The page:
Cherished Words

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Mother and Child - a scene from Amahl. Clara Pradeau as Amahl and Haley Dove Montoya as the Mother

When Luke tells of Jesus’ birth, Luke fills the story with visiting angels from heaven and visiting shepherds from hillside pastures. Both the angels and the shepherds want to explain to Mary what everything means. In response to all that she hears, Luke tells us that “Mary treasured all these words and pondered them in her heart.” (Luke 2:19) Those are among the most cherished words of scripture for me.

Advent gives us the opportunity — really the gift — to treasure all the words we hear, both spoken and sung, and to ponder them in our hearts. I am convinced that if we ponder these words enough we will begin to see that the ancient Christmas story is actually our very own story.

This Sunday is the Third Sunday of Advent. Matt DeYoung, Ellen Headrick and Joey DeYoung will light the Advent Candle using a litany written by Fran and Rich Saxon. Historically the church has called this third Sunday of Advent the ‘Sunday of Joy’. The waiting is almost over. Christmas will be here soon. What a joy it is that God came into the world to show us exactly what God is like and exactly what we can be like. That’s something to celebrate!

This Sunday’s worship will feature a performance of Amahl and the Night Visitors. This beautiful story captures both the wonder of Christmas and the challenge of Christmas.

As Amahl’s mother considers stealing the king’s gold to support her child, she sings a beautiful aria. Here are the words:

All that gold! I wonder if rich people know what to do with their gold! Do they know how a child could be fed? Do rich people know? Do they know that a house can be kept warm all day with burning logs? Do rich people know? Do they know how to roast sweet corn on the fire? Do they know? Do they know how to fill a courtyard with doves? Do they know? …..Oh, what I could do for my child with that gold!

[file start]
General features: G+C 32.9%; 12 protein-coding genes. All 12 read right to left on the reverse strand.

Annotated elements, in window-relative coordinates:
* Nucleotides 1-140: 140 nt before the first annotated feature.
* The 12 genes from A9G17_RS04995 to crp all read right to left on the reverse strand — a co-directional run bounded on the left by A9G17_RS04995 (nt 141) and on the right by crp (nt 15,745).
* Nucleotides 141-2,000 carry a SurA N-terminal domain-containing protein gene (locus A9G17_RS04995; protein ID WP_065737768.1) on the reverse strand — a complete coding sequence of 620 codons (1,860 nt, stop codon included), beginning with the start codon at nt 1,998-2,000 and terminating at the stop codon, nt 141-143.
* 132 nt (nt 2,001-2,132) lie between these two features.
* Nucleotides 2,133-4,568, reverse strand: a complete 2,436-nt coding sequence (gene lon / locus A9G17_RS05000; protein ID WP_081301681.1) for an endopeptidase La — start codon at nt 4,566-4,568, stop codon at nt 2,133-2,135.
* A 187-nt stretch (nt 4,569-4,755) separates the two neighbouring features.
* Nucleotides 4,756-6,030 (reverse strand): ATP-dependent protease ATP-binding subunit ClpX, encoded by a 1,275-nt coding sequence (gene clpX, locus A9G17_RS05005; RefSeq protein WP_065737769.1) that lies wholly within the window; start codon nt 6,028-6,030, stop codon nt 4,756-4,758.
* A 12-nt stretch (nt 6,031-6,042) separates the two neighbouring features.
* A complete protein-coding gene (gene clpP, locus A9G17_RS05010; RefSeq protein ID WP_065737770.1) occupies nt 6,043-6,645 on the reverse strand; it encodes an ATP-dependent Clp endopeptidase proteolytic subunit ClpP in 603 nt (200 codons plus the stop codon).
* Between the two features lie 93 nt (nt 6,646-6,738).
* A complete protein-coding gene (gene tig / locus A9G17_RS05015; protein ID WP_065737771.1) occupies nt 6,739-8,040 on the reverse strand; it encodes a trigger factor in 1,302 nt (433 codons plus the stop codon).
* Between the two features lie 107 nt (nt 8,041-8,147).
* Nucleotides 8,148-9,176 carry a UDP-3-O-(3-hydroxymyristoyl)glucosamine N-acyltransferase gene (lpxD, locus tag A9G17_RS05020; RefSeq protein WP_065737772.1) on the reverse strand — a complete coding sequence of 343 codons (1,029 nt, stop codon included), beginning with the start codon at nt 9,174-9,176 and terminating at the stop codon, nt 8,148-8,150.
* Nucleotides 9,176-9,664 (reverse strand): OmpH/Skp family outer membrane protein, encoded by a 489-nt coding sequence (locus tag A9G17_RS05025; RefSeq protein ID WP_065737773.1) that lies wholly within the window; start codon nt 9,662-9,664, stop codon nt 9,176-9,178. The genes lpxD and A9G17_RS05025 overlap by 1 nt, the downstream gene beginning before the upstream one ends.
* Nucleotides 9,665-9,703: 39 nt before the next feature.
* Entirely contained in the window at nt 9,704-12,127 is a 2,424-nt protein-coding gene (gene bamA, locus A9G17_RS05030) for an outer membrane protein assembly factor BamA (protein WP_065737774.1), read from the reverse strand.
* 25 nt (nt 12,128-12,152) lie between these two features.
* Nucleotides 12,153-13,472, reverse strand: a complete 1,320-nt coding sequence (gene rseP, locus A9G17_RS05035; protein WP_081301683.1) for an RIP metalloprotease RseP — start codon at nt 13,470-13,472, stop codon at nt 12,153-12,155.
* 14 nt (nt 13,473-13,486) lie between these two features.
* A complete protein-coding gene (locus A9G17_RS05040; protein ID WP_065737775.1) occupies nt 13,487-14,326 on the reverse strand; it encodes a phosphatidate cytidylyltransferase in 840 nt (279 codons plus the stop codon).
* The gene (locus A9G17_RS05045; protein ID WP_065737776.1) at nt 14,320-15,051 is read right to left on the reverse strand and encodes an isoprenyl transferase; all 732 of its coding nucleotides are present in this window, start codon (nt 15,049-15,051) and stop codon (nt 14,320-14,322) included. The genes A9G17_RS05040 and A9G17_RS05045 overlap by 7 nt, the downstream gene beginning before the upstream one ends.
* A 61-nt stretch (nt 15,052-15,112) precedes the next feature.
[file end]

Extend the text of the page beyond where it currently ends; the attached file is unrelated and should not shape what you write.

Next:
What can we do this Christmas with our gold and with our lives?

This week Connie Takamine offers us an Advent reflection on this week’s scripture reading – Isaiah 61:1-4, 8-11. Barb Middleton shares a poem with us. I encourage you to spend some time with Connie and Barb’s thoughts, which are included below.

Please keep our beloved church in your prayers. I remember you in mine.

With love,


Reflection on Isaiah 61:1-4, 8-11 – “The spirit of the Lord God is upon me, because the Lord has anointed me; he has sent me to bring good news to the oppressed….I the Lord love justice….the Lord God will cause righteousness and praise to spring up before all the nations.”

In my youth I wrote and directed a Christmas pageant, The Littlest Star. It was a play about how God chose which star would shine over the manger in Bethlehem which was the littlest star. Isaiah 61 reminds us that God’s spirit is upon us to bring good news to the oppressed, for God loves justice. Every day seems to bring new turmoil and we are awaiting a little star to bring transformation. As United Methodists our mission is to make disciples of Jesus Christ for the transformation of the world. During this advent, let us reflect how we can be change makers and open our hearts and minds to follow God’s requirement from Micah to do justice and love kindness and walk humbly with our God.

by Connie Takamine


Mountain Musings

How you stand so tall, so majestic, you gigantic rock-
covered this day white with snow.
New snow, white and glistening on your powder dusted trees.
We invade you mountain but you seem not to mind.
You put up with us, look down on us and see our folly.
How old you are, how young are we,
young, inexperienced at this living.
You allow us to experience you; mountain, trees, snow, rocks.
You perched among the clouds, into the blue sky -sun, rain, snow, wind-
you allow-perhaps that is what living is……allowing.

by Barbara Mowchan-Middleton